eg, e.g., or eg.

  • jayles
  • January 13, 2018, 12:48pm

https://books.google.com/ngrams/graph?content=e...

E.g. or e.g. is at least twelve times more common in the book corpus used by Google.
"Eg" or "EG" is sometimes an abbreviation for "electrogram", or "elliptical galaxy". For some reason, a few German texts are included in the Google books results, and these use "EG" to mean "Eingriff" and so forth. I have only sighted one valid example of "eg" being used to mean "for example" in this corpus.
From all this I would conclude that "e.g." is the norm.

eg, e.g., or eg.

I have used eg and ie for a long time. Why waste space or time?
We don't write p.c. for a personal computer, l.e.d. of light emitting diode, etc. (yes, not e.t.c.). I also a agree with Peter X, we say e g, not e dot g dot. I am involved in writing Australian technical Standard, and always drive for efficiency and simplicity.

On Tomorrow

  • scylla
  • January 9, 2018, 4:43pm

Thank you for this reference. As others have said, I have mostly heard this as Black usage in the South and find it a charming idiom, but I needed a discussion to reference about why I would leave "on" out when transcribing for reports.

It is a shame. There's an endless supply of self-satisfied fools in charge of education, and in charge of testing that education. The goal appears to be to ask the question is the minimum number of words, as though "question space" on the printed page is something of supreme importance.

Another illustration of the confusion is with bathroom sinks. Some online vendor of sinks will call the front-to-back distance the width; others, the left-to-right distance.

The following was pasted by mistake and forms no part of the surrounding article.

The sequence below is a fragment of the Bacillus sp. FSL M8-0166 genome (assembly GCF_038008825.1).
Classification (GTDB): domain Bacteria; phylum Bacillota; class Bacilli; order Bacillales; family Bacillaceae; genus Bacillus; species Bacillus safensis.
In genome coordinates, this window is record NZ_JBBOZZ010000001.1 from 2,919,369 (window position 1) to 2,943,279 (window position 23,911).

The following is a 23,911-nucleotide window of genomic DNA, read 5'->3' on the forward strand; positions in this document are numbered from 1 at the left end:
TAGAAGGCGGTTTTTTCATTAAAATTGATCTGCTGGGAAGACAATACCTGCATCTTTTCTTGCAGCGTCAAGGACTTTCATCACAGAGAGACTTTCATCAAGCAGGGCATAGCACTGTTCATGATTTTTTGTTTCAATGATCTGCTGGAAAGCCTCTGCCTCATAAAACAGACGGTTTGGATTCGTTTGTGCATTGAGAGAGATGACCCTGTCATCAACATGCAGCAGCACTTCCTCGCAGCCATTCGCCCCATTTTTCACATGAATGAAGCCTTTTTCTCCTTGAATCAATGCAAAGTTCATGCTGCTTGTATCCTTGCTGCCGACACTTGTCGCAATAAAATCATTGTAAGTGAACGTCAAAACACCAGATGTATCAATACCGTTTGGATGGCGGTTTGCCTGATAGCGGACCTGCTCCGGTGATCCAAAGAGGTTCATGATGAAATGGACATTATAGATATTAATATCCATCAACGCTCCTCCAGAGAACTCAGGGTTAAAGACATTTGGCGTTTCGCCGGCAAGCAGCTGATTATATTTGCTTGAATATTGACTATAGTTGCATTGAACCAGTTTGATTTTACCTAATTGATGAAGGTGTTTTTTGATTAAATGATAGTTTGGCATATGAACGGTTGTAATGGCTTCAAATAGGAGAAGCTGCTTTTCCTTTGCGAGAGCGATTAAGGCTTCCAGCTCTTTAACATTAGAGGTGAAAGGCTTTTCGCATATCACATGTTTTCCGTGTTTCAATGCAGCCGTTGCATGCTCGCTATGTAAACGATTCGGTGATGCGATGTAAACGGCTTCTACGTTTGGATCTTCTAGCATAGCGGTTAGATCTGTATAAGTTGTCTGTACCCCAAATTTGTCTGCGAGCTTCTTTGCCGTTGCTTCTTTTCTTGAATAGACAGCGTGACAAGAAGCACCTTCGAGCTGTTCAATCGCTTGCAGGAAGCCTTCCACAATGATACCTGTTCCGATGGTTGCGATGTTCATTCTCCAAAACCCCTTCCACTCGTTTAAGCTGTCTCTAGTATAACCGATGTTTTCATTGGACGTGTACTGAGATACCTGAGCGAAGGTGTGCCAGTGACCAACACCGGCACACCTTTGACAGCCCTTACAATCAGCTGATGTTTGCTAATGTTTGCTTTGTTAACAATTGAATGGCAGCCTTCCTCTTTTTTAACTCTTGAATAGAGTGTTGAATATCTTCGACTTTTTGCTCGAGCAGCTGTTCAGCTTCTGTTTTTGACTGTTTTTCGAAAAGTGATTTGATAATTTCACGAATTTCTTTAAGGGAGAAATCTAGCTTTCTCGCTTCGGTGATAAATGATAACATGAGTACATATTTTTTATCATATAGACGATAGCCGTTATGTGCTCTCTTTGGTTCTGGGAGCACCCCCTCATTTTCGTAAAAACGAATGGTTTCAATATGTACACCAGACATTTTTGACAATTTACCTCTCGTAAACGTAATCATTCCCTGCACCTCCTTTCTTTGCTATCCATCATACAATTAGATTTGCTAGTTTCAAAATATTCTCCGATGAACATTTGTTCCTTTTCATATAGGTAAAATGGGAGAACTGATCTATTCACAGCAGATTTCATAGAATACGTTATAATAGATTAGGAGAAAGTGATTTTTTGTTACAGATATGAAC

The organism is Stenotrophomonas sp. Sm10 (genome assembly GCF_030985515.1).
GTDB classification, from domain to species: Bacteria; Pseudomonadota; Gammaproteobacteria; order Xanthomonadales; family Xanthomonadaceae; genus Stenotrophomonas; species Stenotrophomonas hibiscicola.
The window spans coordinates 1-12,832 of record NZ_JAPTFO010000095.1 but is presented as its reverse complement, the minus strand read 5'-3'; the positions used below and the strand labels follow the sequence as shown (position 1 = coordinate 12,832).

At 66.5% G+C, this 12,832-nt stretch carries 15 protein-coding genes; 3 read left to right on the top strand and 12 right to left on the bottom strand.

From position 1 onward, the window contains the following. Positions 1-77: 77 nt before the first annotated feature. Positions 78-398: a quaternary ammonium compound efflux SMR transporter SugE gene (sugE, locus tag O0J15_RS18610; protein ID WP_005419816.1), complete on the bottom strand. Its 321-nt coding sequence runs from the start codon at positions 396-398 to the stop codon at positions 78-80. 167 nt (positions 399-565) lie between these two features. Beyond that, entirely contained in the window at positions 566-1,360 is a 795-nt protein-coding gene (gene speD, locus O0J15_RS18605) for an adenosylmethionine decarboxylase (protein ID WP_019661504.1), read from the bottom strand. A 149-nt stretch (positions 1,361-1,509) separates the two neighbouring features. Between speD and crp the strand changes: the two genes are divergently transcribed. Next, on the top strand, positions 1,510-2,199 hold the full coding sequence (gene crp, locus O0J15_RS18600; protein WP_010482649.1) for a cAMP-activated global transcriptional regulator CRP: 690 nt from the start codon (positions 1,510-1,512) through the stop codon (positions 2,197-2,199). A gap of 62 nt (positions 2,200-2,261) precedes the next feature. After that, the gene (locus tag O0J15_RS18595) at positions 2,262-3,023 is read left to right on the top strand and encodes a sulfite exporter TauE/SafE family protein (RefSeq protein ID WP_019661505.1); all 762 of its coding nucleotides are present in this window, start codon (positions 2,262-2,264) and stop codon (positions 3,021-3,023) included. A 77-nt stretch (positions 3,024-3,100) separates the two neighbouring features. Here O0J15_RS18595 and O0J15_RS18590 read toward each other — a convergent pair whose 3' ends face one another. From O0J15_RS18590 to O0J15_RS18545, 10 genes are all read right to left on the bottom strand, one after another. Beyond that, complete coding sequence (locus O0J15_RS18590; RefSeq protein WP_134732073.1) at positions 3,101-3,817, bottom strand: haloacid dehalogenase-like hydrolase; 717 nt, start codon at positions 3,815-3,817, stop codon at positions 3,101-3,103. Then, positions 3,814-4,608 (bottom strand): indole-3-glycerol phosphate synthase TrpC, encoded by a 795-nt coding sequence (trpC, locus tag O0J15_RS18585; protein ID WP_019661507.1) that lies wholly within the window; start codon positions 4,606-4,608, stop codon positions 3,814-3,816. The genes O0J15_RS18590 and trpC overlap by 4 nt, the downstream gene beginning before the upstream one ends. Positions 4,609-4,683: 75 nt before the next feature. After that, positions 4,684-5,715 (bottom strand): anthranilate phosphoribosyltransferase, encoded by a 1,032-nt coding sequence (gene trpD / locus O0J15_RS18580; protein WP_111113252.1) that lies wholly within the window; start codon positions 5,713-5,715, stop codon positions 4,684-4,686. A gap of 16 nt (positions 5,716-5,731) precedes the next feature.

First of all, you can't say "the U.S. total"; the proper phrase is "the entire U.S." The two numbered sentences should read:

1. The graphs above show the rates of electricity generation of Kansas and of the entire U.S. in 2010.
2. In 2010, the rate of electricity generation by nuclear power plants in Kansas was about the same as the rate for the entire U.S. [outside Kansas.]

In sentence 2, I've moved the date to the front of the sentence because otherwise it's too far from what it modifies.

That second sentence does not seem plausible, with or without the bracketed phrase. Do you mean "about the same as the rate for all other sources of energy in the entire U.S."?

In any case, I'm not tempted to use "that of" or "of that" in these sentences

“It is what it is”

I teach a high-school equivalency test prep class for adults who didn't finish high school. Recently, I was reading over a student's essay in which she used "it is what it is". I'm so sick of hearing this empty, vague bit of bullshit that I circled the phrase and replied:
WHAT is what WHAT is?.

I know that my response was just as vague and unhelpful as this bit of trite street wisdom has become. I just wish that someone, anyone, would have the courage to step out from behind these empty words and state clearly what the "it" is that he or she is talking about.

Otherwise, they can shove "it" up their ass(es).

Pronunciation: aunt

There’s only one way to say it. PERIOD.
The sister of your mother is pronounced exactly the same as if she was a tiny creature living with a million others in a dirt hill